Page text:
Guys like our own Demaryius Thomas and Eric Decker have strong cases for inclusion, and Brian Hartline is really emerging for the Dolphins. Stevie Johnson is unique and effective for the Bills. Miles Austin and Dez Bryant have solid cases too, though there’s something a bit cockamamie about both, and veteran guys like Reggie Wayne and Anquan Boldin shouldn’t be forgotten either. The Steelers have two guys, Mike Wallace and Antonio Brown, who haven’t played great yet in 2012, but are good players. The second tier of good slot guys includes Danny Amendola and Davone Bess too, and both are putting up big numbers this year.
I just named 30 wide receivers, and any of them can play well enough, and accumulate enough statistics in the right situation, to be a Pro Bowl player. I’ve heard virtually all of them speak before, and you’ve probably heard most of them yourself. My question is, who among them strikes you as a dumb person?
I know some of you are thinking that so-and-so doesn’t speak proper English, but ignore that, because it’s meaningless to the question – people speak the way they’re raised to speak, and it’s more an indication of culture than cognitive ability. Is the guy intelligent? Do his spoken thoughts make sense? Does his behavior make sense?
The only player on this 30-man list who strikes me as maybe having below-average intelligence is Dez Bryant. He’s so physically talented that he mostly gets away with not being a good technician, and often not recognizing defenses and making sight adjustments. For every time he fails to break off a route against the blitz, and Tony Romo throws a pick-six, Bryant can also dominate lesser athletes, and positively affect a game. He’s probably just always going to be a guy where you’re measuring the debits against the credits, and you’ll work with him as long as the debits win.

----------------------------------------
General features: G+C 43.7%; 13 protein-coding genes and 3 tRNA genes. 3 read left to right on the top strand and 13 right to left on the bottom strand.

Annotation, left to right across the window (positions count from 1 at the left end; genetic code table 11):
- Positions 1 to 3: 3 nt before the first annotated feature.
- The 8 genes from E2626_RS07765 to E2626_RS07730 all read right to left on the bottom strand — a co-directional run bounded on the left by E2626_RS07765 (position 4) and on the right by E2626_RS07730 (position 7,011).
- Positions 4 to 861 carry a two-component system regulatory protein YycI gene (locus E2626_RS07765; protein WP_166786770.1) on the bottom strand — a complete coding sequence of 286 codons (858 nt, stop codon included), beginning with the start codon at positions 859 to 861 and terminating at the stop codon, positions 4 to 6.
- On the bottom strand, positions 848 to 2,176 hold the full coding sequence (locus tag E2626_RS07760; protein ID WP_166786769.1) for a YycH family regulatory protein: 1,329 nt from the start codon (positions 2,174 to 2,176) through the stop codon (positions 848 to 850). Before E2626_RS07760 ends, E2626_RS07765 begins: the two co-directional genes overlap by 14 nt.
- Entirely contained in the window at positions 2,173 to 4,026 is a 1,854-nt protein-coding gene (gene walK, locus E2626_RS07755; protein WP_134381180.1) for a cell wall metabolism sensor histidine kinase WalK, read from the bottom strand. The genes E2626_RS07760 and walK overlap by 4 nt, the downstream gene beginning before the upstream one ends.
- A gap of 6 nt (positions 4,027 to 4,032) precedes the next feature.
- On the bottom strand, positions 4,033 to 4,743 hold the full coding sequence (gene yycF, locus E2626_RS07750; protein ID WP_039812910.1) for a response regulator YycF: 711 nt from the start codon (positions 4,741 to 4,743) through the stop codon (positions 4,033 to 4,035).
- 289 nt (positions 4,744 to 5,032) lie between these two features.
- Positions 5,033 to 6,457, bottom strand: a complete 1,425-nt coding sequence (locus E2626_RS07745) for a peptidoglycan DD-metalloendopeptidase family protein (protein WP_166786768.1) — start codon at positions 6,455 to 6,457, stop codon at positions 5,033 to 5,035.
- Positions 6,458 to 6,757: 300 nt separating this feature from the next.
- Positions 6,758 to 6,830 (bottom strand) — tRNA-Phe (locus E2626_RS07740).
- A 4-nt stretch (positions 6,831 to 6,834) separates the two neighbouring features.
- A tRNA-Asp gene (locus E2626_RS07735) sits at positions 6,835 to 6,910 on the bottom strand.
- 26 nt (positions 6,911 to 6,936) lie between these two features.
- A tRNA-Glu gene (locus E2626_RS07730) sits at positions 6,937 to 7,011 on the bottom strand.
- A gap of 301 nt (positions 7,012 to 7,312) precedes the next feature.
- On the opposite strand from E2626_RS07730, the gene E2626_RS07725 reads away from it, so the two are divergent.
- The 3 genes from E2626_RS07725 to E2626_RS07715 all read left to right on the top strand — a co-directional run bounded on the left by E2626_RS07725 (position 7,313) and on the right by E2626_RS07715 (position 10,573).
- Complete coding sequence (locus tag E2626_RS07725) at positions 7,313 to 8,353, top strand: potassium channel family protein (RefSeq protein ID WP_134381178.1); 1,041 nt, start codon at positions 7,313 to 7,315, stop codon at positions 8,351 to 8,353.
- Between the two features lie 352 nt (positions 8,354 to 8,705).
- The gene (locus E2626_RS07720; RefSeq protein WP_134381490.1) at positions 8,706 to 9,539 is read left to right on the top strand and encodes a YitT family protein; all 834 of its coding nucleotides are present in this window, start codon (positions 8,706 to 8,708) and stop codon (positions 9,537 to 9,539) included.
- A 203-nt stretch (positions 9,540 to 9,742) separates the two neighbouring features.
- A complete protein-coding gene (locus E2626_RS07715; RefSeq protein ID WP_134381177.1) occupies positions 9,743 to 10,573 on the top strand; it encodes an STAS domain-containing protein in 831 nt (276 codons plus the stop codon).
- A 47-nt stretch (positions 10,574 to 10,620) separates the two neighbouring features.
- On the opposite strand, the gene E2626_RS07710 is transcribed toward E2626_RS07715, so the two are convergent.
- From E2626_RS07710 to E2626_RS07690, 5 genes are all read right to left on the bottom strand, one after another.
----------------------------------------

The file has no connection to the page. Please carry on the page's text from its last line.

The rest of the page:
For the other 29 guys, though, I think that they have the capacity to learn and develop, and the evidence of that is that they’ve grown up to be reasonably intelligent and productive adults. For the older guys on the list, in every case, they have grown and developed as players. Calvin Johnson is a much better player now than he was as a rookie, and his progress has been pretty steady. The same is true of Larry Fitzgerald, Andre Johnson, and whoever you want to name.
Players who are going to be good go through something approximating the product life cycle. Their talent (the inherent merit of the product) gets them started, and they grow from there. Eventually they mature, and they have their greatest impact for a period of time, and then they begin to decline.
I bring this up because Decker and Thomas are clearly in the growth phase of their individual cycles. Through four weeks, Thomas is 13th in the NFL with 325 receiving yards, and Decker is 14th with 322. They’re both on pace for 1,300-yard seasons, and I think they’re only scratching the surface.